Zoom is bringing apps and paid-for events to its video meetings service, in a bid to consolidate its grip on the huge new audience that flocked to its platform during the pandemic. OnZoom, where anyone can promote and sell virtual events, is launching on Wednesday in the US in test form. It also unveiled a plan to turn itself into a platform for other apps — which it dubbed “Zapps”.
Booming markets drove a surge in third-quarter profits at Goldman Sachs’ trading and asset management businesses, helping the Wall Street bank to post its strongest profitability since 2010. Like other big US banks that have reported this week, Goldman was boosted by lower than expected loan loss charges after the US economy stabilised following the shutdown earlier in the year in response to the pandemic.
The pandemic has spurred Amazon to accelerate what was already an aggressive expansion strategy. This year it is on track to add more than 50 per cent to its global logistics footprint by securing more warehouse space, sorting centres and delivery hubs. But ahead of what is likely to be a second round of lockdowns, the company is facing two big challenges: getting the people needed to staff its operations and to lessen its reliance on third parties.
Global carbon dioxide emissions fell 8.8 per cent in the first half of the year — equivalent to the past three years of UK greenhouse gas emissions — due to restrictions on movement and economic activity owing to the pandemic. A new study, based on analysis of real-time data including electricity consumption, flight information and industrial output and published in Nature Communications, found emissions fell by 1.6bn tonnes from January to June this year. “This is more dramatic than the financial crisis,” said Hans Joachim Schellnhuber, an author of the paper.
Germany’s population shrank for the first time in a decade after the pandemic triggered a sharp drop in immigration this year.
In the first six months there was a 29 per cent fall in the number of immigrants arriving in Germany, while the number of people emigrating dropped 22 per cent, according to the country’s national statistics office.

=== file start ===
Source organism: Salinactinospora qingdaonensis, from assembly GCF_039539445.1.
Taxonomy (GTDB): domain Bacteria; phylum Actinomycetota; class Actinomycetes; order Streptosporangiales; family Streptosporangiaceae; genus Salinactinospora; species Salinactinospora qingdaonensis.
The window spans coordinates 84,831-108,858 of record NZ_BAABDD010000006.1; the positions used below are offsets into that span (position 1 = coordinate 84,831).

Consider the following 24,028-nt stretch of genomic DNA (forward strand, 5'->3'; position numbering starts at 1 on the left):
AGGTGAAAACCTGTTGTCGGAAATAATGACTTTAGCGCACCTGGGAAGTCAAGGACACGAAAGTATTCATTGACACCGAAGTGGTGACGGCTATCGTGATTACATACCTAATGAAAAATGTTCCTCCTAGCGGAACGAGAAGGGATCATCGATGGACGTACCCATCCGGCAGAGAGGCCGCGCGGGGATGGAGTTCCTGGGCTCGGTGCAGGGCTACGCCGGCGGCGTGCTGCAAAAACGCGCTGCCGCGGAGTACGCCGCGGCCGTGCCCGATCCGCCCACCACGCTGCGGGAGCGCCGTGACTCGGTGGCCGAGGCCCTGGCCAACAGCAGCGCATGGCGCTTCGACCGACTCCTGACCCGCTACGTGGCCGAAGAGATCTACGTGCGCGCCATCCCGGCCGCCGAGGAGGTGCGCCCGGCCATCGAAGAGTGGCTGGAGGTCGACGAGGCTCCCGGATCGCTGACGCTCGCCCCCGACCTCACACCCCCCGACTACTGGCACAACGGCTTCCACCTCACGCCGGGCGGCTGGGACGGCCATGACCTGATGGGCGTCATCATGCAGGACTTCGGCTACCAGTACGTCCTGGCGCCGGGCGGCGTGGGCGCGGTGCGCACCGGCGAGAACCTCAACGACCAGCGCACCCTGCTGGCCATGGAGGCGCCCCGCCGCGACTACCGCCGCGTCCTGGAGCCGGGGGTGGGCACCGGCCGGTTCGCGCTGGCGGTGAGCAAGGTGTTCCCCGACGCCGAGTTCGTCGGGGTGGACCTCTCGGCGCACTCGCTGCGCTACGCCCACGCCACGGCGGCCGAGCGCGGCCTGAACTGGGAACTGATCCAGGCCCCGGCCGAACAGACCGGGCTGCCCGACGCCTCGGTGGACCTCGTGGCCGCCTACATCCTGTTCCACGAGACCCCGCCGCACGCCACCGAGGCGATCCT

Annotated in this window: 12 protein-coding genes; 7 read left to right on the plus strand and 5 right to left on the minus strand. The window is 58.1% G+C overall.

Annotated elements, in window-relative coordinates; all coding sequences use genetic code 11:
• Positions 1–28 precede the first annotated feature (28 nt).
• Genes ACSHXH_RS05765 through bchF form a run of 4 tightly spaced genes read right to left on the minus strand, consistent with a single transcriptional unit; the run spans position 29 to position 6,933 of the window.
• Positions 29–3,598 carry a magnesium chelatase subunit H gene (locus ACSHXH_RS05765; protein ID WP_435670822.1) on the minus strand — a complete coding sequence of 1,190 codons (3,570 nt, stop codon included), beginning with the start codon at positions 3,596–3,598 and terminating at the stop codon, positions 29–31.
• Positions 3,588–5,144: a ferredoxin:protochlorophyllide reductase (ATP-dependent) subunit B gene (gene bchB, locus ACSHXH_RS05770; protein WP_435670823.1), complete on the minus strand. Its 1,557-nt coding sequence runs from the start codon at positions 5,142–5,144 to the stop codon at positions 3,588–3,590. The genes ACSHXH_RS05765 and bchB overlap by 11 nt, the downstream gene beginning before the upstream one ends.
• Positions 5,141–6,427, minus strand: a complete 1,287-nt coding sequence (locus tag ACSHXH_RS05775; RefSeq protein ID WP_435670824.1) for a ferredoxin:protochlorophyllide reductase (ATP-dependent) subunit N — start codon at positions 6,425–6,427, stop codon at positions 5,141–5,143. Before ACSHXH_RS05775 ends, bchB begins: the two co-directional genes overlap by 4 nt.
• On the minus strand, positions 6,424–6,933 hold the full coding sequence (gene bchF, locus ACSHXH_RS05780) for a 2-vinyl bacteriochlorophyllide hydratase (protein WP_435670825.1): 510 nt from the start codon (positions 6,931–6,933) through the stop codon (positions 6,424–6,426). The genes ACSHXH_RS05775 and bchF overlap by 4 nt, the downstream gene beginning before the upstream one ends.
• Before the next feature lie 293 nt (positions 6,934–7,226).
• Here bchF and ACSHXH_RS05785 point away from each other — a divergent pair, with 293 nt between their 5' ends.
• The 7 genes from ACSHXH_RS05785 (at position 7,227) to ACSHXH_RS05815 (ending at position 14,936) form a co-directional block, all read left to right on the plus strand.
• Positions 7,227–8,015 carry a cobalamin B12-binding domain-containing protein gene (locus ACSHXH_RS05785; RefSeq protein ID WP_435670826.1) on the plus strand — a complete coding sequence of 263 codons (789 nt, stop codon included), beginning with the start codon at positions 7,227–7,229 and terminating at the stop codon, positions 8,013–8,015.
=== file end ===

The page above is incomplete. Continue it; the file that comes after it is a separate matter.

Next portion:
As the Covid-19 crisis, and the prospect of a second wave, pushes the UK towards a sharp economic slowdown, hundreds of thousands of young people face an uncertain future. Three months into the pandemic, one-third of employees aged 18 to 24 excluding students lost their jobs or were furloughed, according to the Resolution Foundation think-tank. The under-25s were two-and-a-half times more likely than their older peers to work in sectors shut down by social-distancing requirements, another study found.
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Reader pantagruelian encephalus comments on the article Johnson gambles by splitting from his scientists about divisions in the UK government over its response to rising cases of Covid-19 in the country.
I’m a theoretical physicist. There is never in history a ‘one science’ but a constant fight and unfinished debate in search of truth. Science is not a democracy neither a popularity contest.
During national lockdowns, most e-retailers had sufficient digital infrastructure to respond to the increase in demand but the same was not true of more “physical” industries, says Marcus Weldon, Nokia’s chief technology officer. This must change, he argues, for all industries that require remote operation, reconfiguration and automation “to increase resilience”.
© David Hockney
Two years ago, David Hockney fell in love with a ramshackle house in Normandy. This 17th-century maison à colombages, common in Normandy but avoided as too picturesque and old-fashioned by the region’s Impressionist and modern painters, has now been Hockneyfied, writes the FT’s art critic Jackie Wullschläger. David Hockney, Ma Normandie is the result. It opens this week in Paris’s Galerie Lelong.